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An illustration picture shows the login screen for the website Facebook.Michael Dalder/Reuters

First it was television that took over our lives, then the Internet, and now the Internet's golden progeny, Facebook. If your work-life balance is topsy-turvy, perhaps these days Facebook is playing a role. An illusionary role, since the time it gobbles up in your life seems to be directed to friends and the life side of the work-life balance equation, but it is an artificial and twisted addition to your life.

That's why entrepreneur Daniel Gulati claims Facebook is making us miserable. On Harvard Business Review blogs, he warns that Facebook is creating a den of comparison, in which we try to share our positive milestone with others, in competition to one-up them. Since there will always be areas where others are more successful, the comparisons make us unhappy with our life.

Second, it's fragmenting our time. Facebook used to be a desktop phenomenon, but now spare minutes go to checking it on smartphones, making us less "present" where we are. He says the result is a loss in productivity, as we switch our focus and activity.

Finally, he says Facebook is eroding close relationships. Instead of meeting with friends and getting together with family, we connect by Facebook, a poor substitute for the real thing.

He recognizes that quitting Facebook is unrealistic, but recommends blocking out designated times for Facebook and making more of an effort to cultivate offline relationships. If you're particularly courageous, he suggests you might delete Facebook from your smartphone and tablet computer, and log off the platform for long stretches of time.

To better focus on the present, try slowing down instead of rushing to work in the morning. As you head out the door to your car, slow your pace, check in with your body, and notice any tension. Then as you drive, go slower. Instead of fuming when you hit a red light, relax, and use it as an opportunity to notice your breathing.

Those are some of the tips offered by clinical psychologist Elisha Goldstein, on Paying attention to the present moment allows us to reduce stress, increase clarity of mind, and be more productive.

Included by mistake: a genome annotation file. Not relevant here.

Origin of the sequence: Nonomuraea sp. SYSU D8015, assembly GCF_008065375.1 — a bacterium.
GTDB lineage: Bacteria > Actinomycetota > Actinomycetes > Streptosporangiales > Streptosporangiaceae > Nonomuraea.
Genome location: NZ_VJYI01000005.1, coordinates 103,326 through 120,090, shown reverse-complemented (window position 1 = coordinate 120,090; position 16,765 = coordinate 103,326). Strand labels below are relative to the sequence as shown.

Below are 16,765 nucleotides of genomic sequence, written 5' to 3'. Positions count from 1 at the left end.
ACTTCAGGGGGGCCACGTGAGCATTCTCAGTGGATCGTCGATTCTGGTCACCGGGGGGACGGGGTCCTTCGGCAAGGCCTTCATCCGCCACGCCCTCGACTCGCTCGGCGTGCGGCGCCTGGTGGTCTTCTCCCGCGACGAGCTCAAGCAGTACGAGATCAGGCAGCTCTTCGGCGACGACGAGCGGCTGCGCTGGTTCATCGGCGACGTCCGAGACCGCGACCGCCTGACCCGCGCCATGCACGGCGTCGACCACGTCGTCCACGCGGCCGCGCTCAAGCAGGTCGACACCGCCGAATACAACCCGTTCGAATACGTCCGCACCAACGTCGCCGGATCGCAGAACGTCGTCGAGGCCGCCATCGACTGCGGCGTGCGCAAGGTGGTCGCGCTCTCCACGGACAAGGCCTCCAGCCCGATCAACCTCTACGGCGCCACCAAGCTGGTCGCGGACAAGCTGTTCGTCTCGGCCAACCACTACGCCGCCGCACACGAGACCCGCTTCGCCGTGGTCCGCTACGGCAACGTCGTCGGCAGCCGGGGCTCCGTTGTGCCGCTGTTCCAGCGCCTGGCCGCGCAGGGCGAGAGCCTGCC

Continuing with her advice, when you walk into the office, breathe in and out with every three steps, noticing the sensation of walking. When you sit down at your desk, take a few breaths before checking the computer for e-mails or updates. Try to eat at least one day a week alone, in silence, noticing the food you are eating.

On the return trip home, again take it slow. Reflect on what was positive during the day. On arrival, she urges you to take a few minutes in the car alone, checking for tension, and trying to soften those muscles by breathing in and out of them, and just letting them be.

For some, Facebook makes it easier to connect with friends when travelling on business. Coultant Patricia Katz finds it handy to use when travelling on business. She checks it when there's a chance, and if a friend is also online will chat a bit.

Her other tips for staying well on the go, which she offers in the Pause newsletter, include packing granola bars to have for breakfast in her room along with the in-room coffee, to avoid packing in too much food at the hotel restaurant, and taking fruit and nuts to avoid those beckoning vending machines at night.

After work in the late afternoon, she dumps her things in her hotel room and immediately heads out for a walk. It energizes her, and keeps her from just lounging on the bed with the TV on. "Although I often take other work to do in the evening, I rarely feel like doing more work after a full day on my feet. So I treat myself: Catch up on reading, watch TV, browse magazines, do my nails, and occasionally order up a movie that I've been meaning to watch. I've been known to access the room service option. That way I can kick off the shoes, and change into the casuals earlier in the evening – very comforting after a full day in working clothes," she writes.

An alternative is to socialize: Contact friends in the city, and arrange for a dinner or coffee, to beat back the loneliness of the road.

Balance Points

  • Facebook chief operating officer Sheryl Sandberg is urging women to marry other women, if they want a lighter load at home. With data showing when a couple works full time, the woman does three times the amount of child care and two times the amount of house care, Ms. Sandberg concludes: “If you marry a man, marry the right one. If you can marry a woman, that’s better because the split between two women in the home is pretty even, the data shows.” She is married, by the way, to Survey Monkey chief executive officer David Goldberg.
  • Consultant Judi Huck urges young people to think on Sunday of what you will be eating for the week and getting the proper groceries, so you avoid the after-work pizza default option.
  • The next time someone says you need better work-life balance, ask them why they are making those comments, advises executive coach Lisa Quast. They might well be just projecting their own emotions and desires onto you. “The only person we should judge is the person staring back at us in the mirror. If we ever feel the urge to tell someone else they need better work-life balance, we should keep our mouths shut and then look in the mirror and analyze our own lives,” she says.
  • The Stress Tracker app for the iPhone, iPad, or iPod allows you to keep a diary of your stress levels, as well as sources of that stress, stress symptoms, and lifestyle conditions at the time.

Special to The Globe and Mail

Harvey Schachter is a Battersea, Ont.-based writer specializing in management issues. He writes Monday Morning Manager and management book reviews for the print edition of Report on Business and an online work-life column Balance. E-mail Harvey Schachter

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